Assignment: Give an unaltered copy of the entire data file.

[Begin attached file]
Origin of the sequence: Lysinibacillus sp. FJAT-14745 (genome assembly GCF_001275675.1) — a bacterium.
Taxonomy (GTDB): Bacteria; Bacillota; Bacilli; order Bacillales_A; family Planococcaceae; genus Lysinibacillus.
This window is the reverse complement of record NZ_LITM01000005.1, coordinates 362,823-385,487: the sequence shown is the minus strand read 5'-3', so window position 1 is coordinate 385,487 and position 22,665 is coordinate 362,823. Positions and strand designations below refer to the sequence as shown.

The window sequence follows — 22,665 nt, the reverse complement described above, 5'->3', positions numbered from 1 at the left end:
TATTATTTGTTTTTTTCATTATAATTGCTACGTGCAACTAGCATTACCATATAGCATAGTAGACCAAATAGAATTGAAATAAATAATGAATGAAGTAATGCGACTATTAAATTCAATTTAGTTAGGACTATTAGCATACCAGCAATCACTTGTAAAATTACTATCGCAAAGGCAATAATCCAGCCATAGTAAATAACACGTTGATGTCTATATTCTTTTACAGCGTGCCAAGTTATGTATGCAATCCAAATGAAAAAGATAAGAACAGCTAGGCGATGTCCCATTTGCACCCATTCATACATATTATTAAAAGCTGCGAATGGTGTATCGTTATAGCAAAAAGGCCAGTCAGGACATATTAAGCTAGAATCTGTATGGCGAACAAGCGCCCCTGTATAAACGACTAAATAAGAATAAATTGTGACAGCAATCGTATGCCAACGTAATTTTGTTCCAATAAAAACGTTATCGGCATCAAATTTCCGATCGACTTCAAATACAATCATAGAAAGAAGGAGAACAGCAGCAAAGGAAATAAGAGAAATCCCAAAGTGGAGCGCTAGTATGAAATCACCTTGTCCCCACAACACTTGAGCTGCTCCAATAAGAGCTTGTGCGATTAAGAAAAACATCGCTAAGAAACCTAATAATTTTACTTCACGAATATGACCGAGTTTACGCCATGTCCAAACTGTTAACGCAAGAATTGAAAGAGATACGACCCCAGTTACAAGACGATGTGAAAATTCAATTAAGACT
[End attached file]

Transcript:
Origin of the sequence: Lysinibacillus sp. FJAT-14745 (genome assembly GCF_001275675.1) — a bacterium.
Taxonomy (GTDB): Bacteria; Bacillota; Bacilli; order Bacillales_A; family Planococcaceae; genus Lysinibacillus.
This window is the reverse complement of record NZ_LITM01000005.1, coordinates 362,823-385,487: the sequence shown is the minus strand read 5'-3', so window position 1 is coordinate 385,487 and position 22,665 is coordinate 362,823. Positions and strand designations below refer to the sequence as shown.

The window sequence follows — 22,665 nt, the reverse complement described above, 5'->3', positions numbered from 1 at the left end:
TATTATTTGTTTTTTTCATTATAATTGCTACGTGCAACTAGCATTACCATATAGCATAGTAGACCAAATAGAATTGAAATAAATAATGAATGAAGTAATGCGACTATTAAATTCAATTTAGTTAGGACTATTAGCATACCAGCAATCACTTGTAAAATTACTATCGCAAAGGCAATAATCCAGCCATAGTAAATAACACGTTGATGTCTATATTCTTTTACAGCGTGCCAAGTTATGTATGCAATCCAAATGAAAAAGATAAGAACAGCTAGGCGATGTCCCATTTGCACCCATTCATACATATTATTAAAAGCTGCGAATGGTGTATCGTTATAGCAAAAAGGCCAGTCAGGACATATTAAGCTAGAATCTGTATGGCGAACAAGCGCCCCTGTATAAACGACTAAATAAGAATAAATTGTGACAGCAATCGTATGCCAACGTAATTTTGTTCCAATAAAAACGTTATCGGCATCAAATTTCCGATCGACTTCAAATACAATCATAGAAAGAAGGAGAACAGCAGCAAAGGAAATAAGAGAAATCCCAAAGTGGAGCGCTAGTATGAAATCACCTTGTCCCCACAACACTTGAGCTGCTCCAATAAGAGCTTGTGCGATTAAGAAAAACATCGCTAAGAAACCTAATAATTTTACTTCACGAATATGACCGAGTTTACGCCATGTCCAAACTGTTAACGCAAGAATTGAAAGAGATACGACCCCAGTTACAAGACGATGTGAAAATTCAATTAAGACT